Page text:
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South Korea’s Big Tech Regulations Raise National Security Concerns

 |  January 2, 2024

The Republic of South Korea (ROK) is on the brink of implementing stringent regulations targeting select tech companies. President Yoon Suk Yeol recently expressed his support for new measures aimed at curbing the activities of technology firms classified as “dominant platform business entities.” These regulations, akin to the European Union’s Digital Market Act (DMA), have sparked debates over their potential impact on national security.

The proposed measures are expected to be reviewed by the National Assembly in the coming days as part of a broader bill addressing unfair online market practices. While the goal is to foster competition and consumer choice, concerns are being raised about potential unintended consequences, particularly regarding national security.

The DMA, enacted by the EU in 2022, has inspired several countries to craft their own versions, adapting the European blueprint to their digital policies. However, critics argue that such legislation may inadvertently make countries more susceptible to security threats. In the case of South Korea, there are growing concerns that implementing DMA-style regulations could inadvertently benefit the Chinese Communist Party (CCP).

Related: South Korean Watchdog Fines Google For Lack Of Gaming Competition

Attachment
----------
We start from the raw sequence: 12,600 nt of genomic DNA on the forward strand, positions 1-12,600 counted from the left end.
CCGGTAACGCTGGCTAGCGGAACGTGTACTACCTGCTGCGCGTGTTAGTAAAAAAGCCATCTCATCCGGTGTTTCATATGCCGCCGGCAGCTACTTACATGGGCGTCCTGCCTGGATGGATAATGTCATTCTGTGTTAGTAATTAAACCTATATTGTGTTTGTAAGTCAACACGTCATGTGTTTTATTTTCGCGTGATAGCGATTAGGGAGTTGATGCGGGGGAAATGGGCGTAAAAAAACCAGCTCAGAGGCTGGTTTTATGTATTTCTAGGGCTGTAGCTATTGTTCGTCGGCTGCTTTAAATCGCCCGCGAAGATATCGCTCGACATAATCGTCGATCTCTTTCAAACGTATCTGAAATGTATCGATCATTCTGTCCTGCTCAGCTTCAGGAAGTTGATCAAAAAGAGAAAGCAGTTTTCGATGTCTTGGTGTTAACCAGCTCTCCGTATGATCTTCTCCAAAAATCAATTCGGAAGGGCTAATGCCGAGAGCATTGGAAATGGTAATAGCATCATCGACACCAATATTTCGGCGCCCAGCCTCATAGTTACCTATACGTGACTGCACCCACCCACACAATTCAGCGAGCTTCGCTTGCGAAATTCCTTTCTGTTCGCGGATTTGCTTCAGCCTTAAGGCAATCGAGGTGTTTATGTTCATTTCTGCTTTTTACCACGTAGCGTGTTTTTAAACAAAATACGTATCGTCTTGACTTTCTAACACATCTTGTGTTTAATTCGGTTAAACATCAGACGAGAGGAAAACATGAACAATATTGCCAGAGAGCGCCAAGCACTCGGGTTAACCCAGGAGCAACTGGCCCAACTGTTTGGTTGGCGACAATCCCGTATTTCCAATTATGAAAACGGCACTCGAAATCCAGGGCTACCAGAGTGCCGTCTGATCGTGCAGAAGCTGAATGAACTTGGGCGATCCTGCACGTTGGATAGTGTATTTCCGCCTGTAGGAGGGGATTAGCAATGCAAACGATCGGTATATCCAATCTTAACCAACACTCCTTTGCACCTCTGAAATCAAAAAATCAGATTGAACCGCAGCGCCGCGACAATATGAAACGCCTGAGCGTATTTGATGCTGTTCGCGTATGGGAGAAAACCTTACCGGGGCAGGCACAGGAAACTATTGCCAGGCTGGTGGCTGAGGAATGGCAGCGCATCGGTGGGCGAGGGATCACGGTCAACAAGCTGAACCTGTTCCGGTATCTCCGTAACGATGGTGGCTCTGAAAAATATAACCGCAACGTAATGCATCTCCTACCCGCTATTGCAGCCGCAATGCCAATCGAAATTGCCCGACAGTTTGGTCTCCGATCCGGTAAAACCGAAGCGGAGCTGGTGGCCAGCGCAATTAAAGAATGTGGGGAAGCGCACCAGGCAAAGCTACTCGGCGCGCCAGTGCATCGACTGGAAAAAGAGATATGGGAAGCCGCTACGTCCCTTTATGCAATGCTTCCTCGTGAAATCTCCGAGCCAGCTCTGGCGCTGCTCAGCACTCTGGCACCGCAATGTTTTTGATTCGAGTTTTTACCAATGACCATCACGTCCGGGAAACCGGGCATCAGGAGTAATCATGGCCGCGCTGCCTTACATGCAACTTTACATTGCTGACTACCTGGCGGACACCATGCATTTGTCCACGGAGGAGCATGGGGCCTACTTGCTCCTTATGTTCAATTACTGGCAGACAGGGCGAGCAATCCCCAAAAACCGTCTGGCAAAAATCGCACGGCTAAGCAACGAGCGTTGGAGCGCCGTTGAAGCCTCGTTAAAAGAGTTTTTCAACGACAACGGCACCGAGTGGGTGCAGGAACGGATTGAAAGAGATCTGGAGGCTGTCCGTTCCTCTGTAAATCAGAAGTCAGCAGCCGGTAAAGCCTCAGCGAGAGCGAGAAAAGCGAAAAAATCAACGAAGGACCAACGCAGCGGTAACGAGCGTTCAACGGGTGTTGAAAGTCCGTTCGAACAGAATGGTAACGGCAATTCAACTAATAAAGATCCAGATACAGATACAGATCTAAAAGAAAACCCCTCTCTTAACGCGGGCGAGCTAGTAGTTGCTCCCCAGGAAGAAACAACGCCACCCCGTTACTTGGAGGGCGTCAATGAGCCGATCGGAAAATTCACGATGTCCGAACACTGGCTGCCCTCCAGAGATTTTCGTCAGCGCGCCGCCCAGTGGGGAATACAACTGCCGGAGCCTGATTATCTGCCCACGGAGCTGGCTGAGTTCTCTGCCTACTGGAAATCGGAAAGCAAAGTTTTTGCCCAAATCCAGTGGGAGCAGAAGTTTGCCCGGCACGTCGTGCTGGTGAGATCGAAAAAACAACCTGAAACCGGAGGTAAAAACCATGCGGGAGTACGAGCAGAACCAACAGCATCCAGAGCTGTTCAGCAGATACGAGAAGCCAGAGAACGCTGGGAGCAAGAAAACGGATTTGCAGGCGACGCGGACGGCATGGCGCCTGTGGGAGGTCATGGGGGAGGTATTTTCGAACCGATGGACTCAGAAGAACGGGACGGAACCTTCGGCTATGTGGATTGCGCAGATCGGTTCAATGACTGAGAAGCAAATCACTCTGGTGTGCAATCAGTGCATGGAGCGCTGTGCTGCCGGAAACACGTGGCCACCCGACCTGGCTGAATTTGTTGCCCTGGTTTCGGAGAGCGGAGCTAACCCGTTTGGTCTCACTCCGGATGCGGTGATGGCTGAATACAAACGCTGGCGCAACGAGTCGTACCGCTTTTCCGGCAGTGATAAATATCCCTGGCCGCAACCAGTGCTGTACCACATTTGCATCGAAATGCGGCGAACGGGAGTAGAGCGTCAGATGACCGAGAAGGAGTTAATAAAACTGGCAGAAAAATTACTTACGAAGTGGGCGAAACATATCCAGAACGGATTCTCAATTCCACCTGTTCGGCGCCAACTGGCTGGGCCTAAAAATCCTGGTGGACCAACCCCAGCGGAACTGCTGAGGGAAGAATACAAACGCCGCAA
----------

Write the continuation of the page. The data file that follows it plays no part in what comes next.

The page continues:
The proposed regulations might disproportionately impact innovative tech leaders, primarily American companies, leaving Chinese tech giants like Alibaba and ByteDance untouched. This is raising eyebrows, especially considering the clear national security threats posed by these Chinese companies. TikTok, for instance, has announced plans to expand its creator program in Korea, while Alibaba has invested heavily in the Korean market, both raising concerns about potential CCP influence.

Experts warn that if enacted, the ROK’s regulations could strain relations between Washington and Seoul. By seemingly singling out American businesses, the regulations may create unnecessary friction at a time when the U.S.-ROK bilateral relationship is crucial for maintaining security and economic prosperity in the Indo-Pacific region. With China’s increasing economic and military aggression and North Korea’s destabilizing behavior, close collaboration between the U.S. and ROK is essential for addressing shared concerns and maintaining regional stability.

The strength of the U.S.-ROK alliance, rooted in decades of trust and cooperation, must be preserved for the sake of the entire Indo-Pacific region’s stability and security. Balancing the need for regulatory measures with the preservation of strong international partnerships remains a complex challenge that policymakers in South Korea will need to navigate in the coming weeks.

Source: The Hill